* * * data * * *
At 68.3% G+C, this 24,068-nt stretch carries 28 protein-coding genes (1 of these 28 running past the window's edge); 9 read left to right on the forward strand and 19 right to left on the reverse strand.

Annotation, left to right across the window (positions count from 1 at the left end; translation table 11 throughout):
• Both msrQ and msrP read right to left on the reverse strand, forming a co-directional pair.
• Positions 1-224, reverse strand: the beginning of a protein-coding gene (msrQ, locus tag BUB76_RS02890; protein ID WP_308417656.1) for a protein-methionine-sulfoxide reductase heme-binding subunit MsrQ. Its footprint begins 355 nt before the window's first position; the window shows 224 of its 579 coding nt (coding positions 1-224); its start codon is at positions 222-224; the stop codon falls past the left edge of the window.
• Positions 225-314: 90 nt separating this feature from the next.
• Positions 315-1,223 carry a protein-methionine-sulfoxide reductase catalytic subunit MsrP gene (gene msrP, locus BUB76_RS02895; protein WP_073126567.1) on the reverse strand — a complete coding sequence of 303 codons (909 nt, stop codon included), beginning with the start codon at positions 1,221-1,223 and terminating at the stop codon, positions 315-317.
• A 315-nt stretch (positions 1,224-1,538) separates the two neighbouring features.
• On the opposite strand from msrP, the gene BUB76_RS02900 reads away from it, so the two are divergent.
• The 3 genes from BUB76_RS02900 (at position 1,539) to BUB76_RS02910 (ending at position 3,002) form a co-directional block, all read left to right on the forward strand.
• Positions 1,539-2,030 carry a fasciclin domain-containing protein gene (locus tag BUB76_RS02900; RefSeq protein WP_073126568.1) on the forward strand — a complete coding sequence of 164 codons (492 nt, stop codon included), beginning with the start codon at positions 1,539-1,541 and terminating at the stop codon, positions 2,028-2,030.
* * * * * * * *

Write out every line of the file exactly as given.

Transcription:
At 68.3% G+C, this 24,068-nt stretch carries 28 protein-coding genes (1 of these 28 running past the window's edge); 9 read left to right on the forward strand and 19 right to left on the reverse strand.

Annotation, left to right across the window (positions count from 1 at the left end; translation table 11 throughout):
• Both msrQ and msrP read right to left on the reverse strand, forming a co-directional pair.
• Positions 1-224, reverse strand: the beginning of a protein-coding gene (msrQ, locus tag BUB76_RS02890; protein ID WP_308417656.1) for a protein-methionine-sulfoxide reductase heme-binding subunit MsrQ. Its footprint begins 355 nt before the window's first position; the window shows 224 of its 579 coding nt (coding positions 1-224); its start codon is at positions 222-224; the stop codon falls past the left edge of the window.
• Positions 225-314: 90 nt separating this feature from the next.
• Positions 315-1,223 carry a protein-methionine-sulfoxide reductase catalytic subunit MsrP gene (gene msrP, locus BUB76_RS02895; protein WP_073126567.1) on the reverse strand — a complete coding sequence of 303 codons (909 nt, stop codon included), beginning with the start codon at positions 1,221-1,223 and terminating at the stop codon, positions 315-317.
• A 315-nt stretch (positions 1,224-1,538) separates the two neighbouring features.
• On the opposite strand from msrP, the gene BUB76_RS02900 reads away from it, so the two are divergent.
• The 3 genes from BUB76_RS02900 (at position 1,539) to BUB76_RS02910 (ending at position 3,002) form a co-directional block, all read left to right on the forward strand.
• Positions 1,539-2,030 carry a fasciclin domain-containing protein gene (locus tag BUB76_RS02900; RefSeq protein WP_073126568.1) on the forward strand — a complete coding sequence of 164 codons (492 nt, stop codon included), beginning with the start codon at positions 1,539-1,541 and terminating at the stop codon, positions 2,028-2,030.